To date, 1,450,000 workers from around 34,000 establishments are covered by the SSB medical scheme, 4,000 of which are voluntarily registered. This amounts to only 2.5% of population.

For many of its beneficiaries, this vital protection has proven life changing. However, gaps and implementation challenges persist. Most notably, SSB membership is currently limited to the formal sector, and only covers 116 of Myanmar’s 330 townships. As such, much of the population remains unprotected against catastrophic health expenditures.

Those without access to a regular income from formal employment are reliant on the few services available free of charge at public health facilities. When patients’ needs exceed these services, out of pocket payments for private health care are necessary. As a result, many are unable to access the treatment they need.

In addition to the scheme’s coverage gaps, the SSB currently faces a number of implementation challenges. Procedures and administration of claims and payments require significant improvements, and the scheme’s reliance on a paper based information system limits the effectiveness of compensation, which decreases members’ trust in the system. Furthermore, ILO research has shown that workers are often unaware of their entitlements as contributors to the SSB. This results in low levels of protection for workers.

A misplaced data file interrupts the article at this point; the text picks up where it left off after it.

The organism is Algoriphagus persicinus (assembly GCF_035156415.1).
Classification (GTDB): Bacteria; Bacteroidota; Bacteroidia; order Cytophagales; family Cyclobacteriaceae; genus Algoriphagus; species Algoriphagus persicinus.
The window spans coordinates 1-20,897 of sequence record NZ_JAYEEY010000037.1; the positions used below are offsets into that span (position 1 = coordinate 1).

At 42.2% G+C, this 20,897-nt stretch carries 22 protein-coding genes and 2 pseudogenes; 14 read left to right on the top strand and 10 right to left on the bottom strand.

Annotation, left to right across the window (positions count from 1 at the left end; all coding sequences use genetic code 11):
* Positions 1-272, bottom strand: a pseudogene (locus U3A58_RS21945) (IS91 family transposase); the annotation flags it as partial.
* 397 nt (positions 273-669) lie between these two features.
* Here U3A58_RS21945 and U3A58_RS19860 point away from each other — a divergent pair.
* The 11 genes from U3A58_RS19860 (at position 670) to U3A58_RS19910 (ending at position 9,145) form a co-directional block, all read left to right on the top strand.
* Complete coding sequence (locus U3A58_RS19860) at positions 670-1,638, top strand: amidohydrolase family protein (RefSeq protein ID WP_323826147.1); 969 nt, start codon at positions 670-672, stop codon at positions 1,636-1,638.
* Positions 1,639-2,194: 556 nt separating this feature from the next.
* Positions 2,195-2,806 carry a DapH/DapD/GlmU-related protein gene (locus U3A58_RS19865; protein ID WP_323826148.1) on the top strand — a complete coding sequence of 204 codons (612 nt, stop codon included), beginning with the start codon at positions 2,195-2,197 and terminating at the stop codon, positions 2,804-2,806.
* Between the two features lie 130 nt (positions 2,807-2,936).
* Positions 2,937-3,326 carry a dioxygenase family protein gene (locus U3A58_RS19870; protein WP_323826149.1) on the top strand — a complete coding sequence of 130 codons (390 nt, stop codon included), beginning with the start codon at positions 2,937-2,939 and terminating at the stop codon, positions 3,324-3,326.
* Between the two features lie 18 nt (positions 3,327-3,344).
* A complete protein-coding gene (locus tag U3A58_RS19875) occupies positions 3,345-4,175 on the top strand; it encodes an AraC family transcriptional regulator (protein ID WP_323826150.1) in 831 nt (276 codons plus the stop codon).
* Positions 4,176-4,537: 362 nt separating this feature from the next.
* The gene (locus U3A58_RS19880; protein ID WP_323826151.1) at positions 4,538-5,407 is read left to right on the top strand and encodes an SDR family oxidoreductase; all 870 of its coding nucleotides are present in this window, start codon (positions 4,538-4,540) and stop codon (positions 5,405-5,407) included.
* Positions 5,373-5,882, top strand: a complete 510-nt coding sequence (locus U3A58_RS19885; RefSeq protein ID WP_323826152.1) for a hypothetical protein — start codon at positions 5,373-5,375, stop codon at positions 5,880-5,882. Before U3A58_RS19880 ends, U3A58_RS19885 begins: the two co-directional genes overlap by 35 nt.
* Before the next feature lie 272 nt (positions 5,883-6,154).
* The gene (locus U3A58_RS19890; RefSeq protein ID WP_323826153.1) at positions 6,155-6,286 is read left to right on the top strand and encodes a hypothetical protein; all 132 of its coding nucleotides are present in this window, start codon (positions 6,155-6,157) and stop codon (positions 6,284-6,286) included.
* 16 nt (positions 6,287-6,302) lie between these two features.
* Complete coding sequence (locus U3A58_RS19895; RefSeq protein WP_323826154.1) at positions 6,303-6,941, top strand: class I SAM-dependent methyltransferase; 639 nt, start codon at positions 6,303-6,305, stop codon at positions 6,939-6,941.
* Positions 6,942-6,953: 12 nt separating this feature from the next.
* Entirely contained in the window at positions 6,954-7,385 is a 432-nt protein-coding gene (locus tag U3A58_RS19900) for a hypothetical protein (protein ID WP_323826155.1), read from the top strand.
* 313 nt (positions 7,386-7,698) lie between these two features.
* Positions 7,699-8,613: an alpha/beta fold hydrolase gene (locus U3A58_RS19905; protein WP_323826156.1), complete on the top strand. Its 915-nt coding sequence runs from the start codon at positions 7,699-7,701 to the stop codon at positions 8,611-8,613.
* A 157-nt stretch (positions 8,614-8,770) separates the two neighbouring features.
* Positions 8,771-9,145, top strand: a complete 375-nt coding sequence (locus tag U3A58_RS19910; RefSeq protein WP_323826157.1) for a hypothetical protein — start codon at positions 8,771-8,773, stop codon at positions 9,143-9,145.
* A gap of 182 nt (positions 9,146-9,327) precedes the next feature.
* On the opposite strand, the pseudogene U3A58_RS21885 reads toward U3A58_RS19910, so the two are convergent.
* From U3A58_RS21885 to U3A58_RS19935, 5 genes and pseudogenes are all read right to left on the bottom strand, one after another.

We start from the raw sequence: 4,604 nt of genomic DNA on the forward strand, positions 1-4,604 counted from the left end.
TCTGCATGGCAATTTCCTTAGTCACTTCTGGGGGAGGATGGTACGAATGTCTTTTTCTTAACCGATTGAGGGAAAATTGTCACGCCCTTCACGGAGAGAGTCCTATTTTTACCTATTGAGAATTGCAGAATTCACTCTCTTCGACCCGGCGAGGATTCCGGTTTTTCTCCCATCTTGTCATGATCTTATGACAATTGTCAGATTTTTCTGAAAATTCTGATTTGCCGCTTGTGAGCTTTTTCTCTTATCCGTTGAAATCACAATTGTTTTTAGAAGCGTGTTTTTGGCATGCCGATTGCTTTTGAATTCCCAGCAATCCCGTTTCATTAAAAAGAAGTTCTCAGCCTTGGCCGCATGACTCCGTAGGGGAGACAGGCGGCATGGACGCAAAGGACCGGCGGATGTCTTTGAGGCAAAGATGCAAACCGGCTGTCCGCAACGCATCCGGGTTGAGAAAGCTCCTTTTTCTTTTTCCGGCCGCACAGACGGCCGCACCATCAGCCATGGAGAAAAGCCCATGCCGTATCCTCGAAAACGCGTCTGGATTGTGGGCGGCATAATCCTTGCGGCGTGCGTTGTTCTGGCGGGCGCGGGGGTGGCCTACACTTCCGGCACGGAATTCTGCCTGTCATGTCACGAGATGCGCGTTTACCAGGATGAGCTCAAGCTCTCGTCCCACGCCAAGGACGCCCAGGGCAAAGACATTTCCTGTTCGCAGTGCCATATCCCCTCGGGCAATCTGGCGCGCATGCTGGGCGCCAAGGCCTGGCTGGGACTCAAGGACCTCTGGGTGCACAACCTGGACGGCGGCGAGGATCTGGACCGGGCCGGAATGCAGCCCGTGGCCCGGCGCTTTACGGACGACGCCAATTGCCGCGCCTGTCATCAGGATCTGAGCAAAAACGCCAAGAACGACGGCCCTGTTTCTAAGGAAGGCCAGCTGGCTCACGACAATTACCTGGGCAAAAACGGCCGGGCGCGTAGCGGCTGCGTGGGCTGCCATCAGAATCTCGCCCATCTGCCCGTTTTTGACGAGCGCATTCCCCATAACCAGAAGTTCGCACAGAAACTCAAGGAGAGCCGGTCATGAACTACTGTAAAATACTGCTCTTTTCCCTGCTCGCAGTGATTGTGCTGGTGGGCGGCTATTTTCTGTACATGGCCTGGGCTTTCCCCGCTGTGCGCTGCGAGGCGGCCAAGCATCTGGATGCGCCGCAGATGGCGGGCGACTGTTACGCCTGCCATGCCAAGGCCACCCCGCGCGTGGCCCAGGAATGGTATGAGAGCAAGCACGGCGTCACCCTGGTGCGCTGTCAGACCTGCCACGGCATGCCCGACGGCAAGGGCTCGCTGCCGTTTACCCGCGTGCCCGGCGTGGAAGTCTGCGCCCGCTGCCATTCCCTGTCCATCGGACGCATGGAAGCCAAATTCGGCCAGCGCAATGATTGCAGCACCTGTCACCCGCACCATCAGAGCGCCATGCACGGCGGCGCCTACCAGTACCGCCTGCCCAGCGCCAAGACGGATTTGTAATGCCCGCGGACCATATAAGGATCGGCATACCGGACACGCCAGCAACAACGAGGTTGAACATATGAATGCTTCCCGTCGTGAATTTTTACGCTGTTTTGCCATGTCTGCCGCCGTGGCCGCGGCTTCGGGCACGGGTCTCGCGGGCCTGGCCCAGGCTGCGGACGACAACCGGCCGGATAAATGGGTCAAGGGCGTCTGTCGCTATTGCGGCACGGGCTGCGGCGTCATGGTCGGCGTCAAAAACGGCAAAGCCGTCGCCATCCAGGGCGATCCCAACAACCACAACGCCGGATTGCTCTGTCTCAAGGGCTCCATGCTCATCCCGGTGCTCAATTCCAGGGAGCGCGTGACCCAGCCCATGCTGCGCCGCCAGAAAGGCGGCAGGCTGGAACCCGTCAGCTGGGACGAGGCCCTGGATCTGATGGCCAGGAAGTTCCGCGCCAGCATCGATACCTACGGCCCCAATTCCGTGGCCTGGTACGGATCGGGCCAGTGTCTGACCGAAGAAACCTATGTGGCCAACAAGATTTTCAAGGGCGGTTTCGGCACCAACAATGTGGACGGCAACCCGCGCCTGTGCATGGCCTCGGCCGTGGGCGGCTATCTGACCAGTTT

In order to overcome these obstacles, the ILO has been working alongside the government to extend population coverage of the SSB and strengthen the provision of financial protection and services. Currently, the ILO is implementing the Grand Duchy of Luxembourg funded regional project, “Support to the extension of Social Health Protection in South-East-Asia”. The project’s interventions in Myanmar aim to support the SSB to improve the management and administration of health insurance; build the capacity of national stakeholders in the field of social health protection and provide evidence based policy recommendations.